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Tourism is New Hampshire’s second-largest industry–if you combine the state’s smart manufacturing and high technology sectors (SMHT). It’s also a clear point of intersection between government and industry, with the state maintaining a number of parks, campgrounds, and historical sites, and nearby businesses in turn catering to visitors’ needs. Given this close relationship, the state provides funding to market New Hampshire to potential tourists. Some of the heaviest marketing efforts are concentrated in Boston, Philadelphia and New York City. Canadian tourists, especially Quebeçois, also make up a sizable number of New Hampshire’s visitors. From the business perspective, “tourism” is a broad term. It encompasses hotels, resorts, restaurants, retail, and arts and entertainment, among other things. So while statewide reports may indicate overall restaurant or retail sales are up or down, the story might be very different in New Hampshire’s main tourism communities. For these places, weather, gas prices, currency exchange rates, and whether they draw visitors for outdoor activities, site-seeing, or shopping could all be factors.Summary provided by StateImpact NH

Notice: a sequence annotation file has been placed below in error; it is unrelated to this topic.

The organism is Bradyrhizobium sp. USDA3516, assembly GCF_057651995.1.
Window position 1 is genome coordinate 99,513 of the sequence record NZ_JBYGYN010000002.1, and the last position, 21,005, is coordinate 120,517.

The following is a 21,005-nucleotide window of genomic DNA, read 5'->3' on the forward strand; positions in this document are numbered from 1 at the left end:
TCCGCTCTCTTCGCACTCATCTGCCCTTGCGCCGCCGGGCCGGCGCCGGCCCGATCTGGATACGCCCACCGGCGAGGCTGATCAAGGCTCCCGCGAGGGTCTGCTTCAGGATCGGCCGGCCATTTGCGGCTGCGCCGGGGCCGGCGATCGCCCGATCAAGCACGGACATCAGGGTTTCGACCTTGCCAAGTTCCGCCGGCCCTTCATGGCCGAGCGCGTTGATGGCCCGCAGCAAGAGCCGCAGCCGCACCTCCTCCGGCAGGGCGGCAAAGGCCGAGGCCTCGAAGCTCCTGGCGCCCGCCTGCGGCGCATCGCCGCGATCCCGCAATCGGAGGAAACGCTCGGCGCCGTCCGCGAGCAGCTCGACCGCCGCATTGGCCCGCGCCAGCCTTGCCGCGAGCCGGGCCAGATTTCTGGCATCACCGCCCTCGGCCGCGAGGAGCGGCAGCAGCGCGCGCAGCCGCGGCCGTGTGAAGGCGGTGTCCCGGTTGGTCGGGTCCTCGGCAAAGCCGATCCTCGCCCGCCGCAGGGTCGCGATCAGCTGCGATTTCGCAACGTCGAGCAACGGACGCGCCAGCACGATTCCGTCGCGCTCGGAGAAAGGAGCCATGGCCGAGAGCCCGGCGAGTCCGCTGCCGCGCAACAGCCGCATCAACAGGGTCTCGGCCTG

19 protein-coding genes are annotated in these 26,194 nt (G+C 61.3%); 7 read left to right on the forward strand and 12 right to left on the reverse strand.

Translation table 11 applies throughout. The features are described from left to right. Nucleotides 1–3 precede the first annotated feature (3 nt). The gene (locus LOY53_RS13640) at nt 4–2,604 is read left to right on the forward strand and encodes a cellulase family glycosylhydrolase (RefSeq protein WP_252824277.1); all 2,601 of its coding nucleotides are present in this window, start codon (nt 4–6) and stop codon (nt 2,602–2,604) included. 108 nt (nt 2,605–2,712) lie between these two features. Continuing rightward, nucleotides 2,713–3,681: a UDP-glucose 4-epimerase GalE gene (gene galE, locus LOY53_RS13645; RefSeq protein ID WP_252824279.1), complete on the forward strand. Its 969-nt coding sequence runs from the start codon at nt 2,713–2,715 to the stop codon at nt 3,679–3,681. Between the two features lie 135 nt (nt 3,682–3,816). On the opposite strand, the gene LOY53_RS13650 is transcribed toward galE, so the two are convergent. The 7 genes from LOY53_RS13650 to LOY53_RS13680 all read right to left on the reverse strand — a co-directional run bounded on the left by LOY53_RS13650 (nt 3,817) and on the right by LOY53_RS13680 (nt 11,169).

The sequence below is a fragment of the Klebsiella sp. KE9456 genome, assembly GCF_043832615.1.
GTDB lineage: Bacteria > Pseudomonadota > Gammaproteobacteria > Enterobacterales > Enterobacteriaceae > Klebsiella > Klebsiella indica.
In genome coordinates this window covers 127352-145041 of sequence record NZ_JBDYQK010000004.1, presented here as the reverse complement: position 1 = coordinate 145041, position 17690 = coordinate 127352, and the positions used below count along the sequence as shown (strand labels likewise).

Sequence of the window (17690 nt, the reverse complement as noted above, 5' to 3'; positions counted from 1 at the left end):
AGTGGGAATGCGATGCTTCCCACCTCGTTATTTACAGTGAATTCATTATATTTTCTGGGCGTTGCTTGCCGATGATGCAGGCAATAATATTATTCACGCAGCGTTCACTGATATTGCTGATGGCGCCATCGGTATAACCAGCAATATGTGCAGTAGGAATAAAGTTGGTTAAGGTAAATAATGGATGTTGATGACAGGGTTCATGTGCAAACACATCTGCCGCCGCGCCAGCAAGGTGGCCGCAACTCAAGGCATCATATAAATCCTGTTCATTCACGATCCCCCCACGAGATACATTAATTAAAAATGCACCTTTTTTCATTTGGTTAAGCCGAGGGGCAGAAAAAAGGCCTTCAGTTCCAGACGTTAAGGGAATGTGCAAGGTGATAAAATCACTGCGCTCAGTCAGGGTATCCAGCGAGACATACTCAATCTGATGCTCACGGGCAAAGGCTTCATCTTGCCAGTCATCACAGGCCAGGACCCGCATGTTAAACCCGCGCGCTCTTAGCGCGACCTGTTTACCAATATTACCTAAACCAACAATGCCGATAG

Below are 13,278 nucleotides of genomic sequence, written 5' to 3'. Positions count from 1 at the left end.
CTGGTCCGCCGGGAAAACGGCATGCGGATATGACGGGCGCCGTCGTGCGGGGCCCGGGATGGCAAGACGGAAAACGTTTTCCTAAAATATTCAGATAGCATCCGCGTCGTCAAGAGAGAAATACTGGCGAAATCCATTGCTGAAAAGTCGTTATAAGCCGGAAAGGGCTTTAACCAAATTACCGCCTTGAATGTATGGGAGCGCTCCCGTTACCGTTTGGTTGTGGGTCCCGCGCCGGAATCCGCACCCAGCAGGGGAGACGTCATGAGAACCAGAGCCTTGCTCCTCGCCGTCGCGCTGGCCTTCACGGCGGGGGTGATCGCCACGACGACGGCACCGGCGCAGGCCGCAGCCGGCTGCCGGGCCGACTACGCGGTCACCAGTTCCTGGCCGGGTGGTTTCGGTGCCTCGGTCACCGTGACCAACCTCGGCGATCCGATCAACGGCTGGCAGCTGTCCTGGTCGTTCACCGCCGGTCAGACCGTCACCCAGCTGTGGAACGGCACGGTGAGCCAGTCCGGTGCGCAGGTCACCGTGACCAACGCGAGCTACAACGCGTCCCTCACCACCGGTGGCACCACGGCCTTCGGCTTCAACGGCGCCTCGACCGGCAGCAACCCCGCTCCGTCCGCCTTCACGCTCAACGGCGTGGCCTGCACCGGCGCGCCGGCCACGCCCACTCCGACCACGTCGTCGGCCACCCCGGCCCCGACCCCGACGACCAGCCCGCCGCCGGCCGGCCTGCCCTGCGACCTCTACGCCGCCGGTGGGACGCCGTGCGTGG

New Hampshire Tourism Officials Predict Booming Weekend

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J. Stephen Conn
/
Flickr / Creative Commons

 

New Hampshire tourism officials are expecting a significant increase in the number of visitors over Labor Day weekend.

The official state forecast produced by the Institute for New Hampshire Studies projects close to 590,000 people coming through the state over the three day weekend.

Those visitors are expected to spend $84 million dollars. Both figures would represent increases of 5 percent over 2014 numbers.

Victoria Cimino, who directs the state Division of Travel and Tourism, says there’s a lot working in the state’s favor this year. “We’ve got growth in consumer spending, low gas prices and a great weather forecast," Cimino says. 

Analysts say gas prices in particular have been a boon to summer tourism, with prices about a dollar per gallon lower than a year ago.

Labor Day marks the traditional close to the summer tourist season, and is usually New Hampshire’s second busiest travel weekend of the year. 

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